If the dial's on 11, then the noisiest synonyms for beating at sport are terms that otherwise mean "hit". Banjax, banjo, cane, clobber, knock out, thrash, lam, lash, lick, scupper, smear, thump, tonk, wallop, whomp and whop.

That final group, with their sense of hitting X with Y, might also belong to a subsection that I see as DIY - flatten, crush, mallet, nail, hammer, thump, shellack, screw and shaft (although that final duo might equally be bracketed with yet another group - those depressingly common synonyms for the F-word which mean violence as well as sex).

Then there is muller. It hurts me to pour icy water upon that straw-grasping desperation that is popular etymology - ie the jolly tales that seem so perfect when tracing a word's background. But muller does not refer to the player Gerd Muller, however much he stands out in the unfinished story of the great game that is England v Germany. Had it been so the term would have appeared after the 1970 World Cup when Muller so affronted England fans. It didn't. The first sighting is 1993. Nor would it equally often be spelled as mullah (and nor does it have religious origins). It comes from mull, which means pulverise. Smash into tiny pieces.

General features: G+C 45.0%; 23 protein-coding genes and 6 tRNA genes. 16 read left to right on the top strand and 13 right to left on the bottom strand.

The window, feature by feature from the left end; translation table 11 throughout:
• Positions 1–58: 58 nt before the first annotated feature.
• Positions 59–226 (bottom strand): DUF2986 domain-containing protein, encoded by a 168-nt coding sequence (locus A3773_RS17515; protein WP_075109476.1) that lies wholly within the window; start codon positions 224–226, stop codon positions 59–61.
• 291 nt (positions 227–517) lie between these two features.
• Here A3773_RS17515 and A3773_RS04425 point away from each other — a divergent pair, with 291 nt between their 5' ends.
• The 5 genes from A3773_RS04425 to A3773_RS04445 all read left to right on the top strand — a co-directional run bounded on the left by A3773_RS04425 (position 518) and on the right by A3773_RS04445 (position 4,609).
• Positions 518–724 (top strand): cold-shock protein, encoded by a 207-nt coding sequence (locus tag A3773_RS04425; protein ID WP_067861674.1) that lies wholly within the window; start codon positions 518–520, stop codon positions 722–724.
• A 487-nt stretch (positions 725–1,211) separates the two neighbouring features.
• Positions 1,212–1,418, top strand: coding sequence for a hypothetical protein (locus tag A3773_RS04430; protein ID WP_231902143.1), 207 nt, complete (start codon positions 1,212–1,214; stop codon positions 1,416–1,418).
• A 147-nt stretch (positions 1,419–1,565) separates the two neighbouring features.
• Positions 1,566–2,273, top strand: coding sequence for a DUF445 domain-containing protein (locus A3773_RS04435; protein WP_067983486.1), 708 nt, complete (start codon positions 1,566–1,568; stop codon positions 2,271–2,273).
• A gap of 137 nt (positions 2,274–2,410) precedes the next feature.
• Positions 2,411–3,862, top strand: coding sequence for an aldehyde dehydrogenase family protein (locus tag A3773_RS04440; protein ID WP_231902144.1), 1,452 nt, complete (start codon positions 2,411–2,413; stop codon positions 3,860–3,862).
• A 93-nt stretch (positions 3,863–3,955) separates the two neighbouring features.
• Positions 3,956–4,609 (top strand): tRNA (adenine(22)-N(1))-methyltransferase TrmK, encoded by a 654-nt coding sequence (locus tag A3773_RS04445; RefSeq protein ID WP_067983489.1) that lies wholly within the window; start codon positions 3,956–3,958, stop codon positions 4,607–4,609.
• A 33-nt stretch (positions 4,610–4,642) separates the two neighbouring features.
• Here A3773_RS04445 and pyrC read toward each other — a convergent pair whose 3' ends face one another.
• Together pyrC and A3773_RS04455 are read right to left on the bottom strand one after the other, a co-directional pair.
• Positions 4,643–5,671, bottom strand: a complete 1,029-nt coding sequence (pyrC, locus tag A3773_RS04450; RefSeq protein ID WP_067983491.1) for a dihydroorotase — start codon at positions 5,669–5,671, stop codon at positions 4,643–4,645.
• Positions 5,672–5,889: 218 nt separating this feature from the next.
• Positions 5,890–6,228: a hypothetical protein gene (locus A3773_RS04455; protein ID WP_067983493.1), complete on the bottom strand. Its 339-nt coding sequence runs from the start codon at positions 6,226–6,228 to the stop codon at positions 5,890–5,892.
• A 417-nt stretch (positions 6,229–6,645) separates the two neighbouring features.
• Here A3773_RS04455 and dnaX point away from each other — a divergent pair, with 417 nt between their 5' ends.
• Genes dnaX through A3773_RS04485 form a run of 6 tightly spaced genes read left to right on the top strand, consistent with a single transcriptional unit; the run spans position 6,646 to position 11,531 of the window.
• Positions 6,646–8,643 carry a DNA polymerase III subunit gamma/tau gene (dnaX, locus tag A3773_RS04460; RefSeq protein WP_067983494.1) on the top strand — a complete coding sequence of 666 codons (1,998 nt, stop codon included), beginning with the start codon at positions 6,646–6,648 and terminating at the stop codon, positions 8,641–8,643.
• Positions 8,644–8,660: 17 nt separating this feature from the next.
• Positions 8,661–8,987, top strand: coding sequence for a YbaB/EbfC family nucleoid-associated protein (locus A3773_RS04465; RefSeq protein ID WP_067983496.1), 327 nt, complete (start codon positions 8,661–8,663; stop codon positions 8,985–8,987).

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Gerd Muller
Gerd Muller
  • Footballer, born Nordlingen in 1945, played for Bayern Munich and West Germany
  • One of the greatest goalscorers of all time - scored 68 goals in 62 international appearances; at his club, scored 365 goals in 427 Bundesliga games and 66 goals in 74 European club games
  • Scored winning goal in extra time to knock out England in quarter-finals of 1970 World Cup
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Muller's other quality is that, when turned into a past participle, ie with an added -ed, and like a number of these violent terms, it also means drunk. Thus we get smashed, belted, sloshed and wasted. Though a number of those already noted, such as banjaxed or caned, work for intoxication too.

One must not forget the domestic environment. These words for beat include clean out or clean up, roast, stuff, straighten, mop up, chew up, have for breakfast, take to the cleaners and wipe the floor with.

In the end, the headline writer is spoilt for choice. Let me, therefore, suggest some that seem to have slipped through the net. Ramscootrify (from Scotland's ramscooter, to induce panic, although an alternative definition was spray with a water-pistol), rumbusticate (which seems to combine "rumbustious" with the -ate suffix of words like "spiflicate").

Jordan Henderson walks off field at end of England defeat by Uruguay England: Spiflicated, rumbusticated and ramscootrified

There is spiflicate itself (which the OED terms "fanciful" but others suggest combines one or more of "stifle", "suffocate" and the dialect words "smothercate" and "stiffle"). Finally scrumplicate which evokes the positive "scrumptious" but probably depends more on "scrumple" (to crush) and the crump of violent opposition.

Now, is that enough of a selection?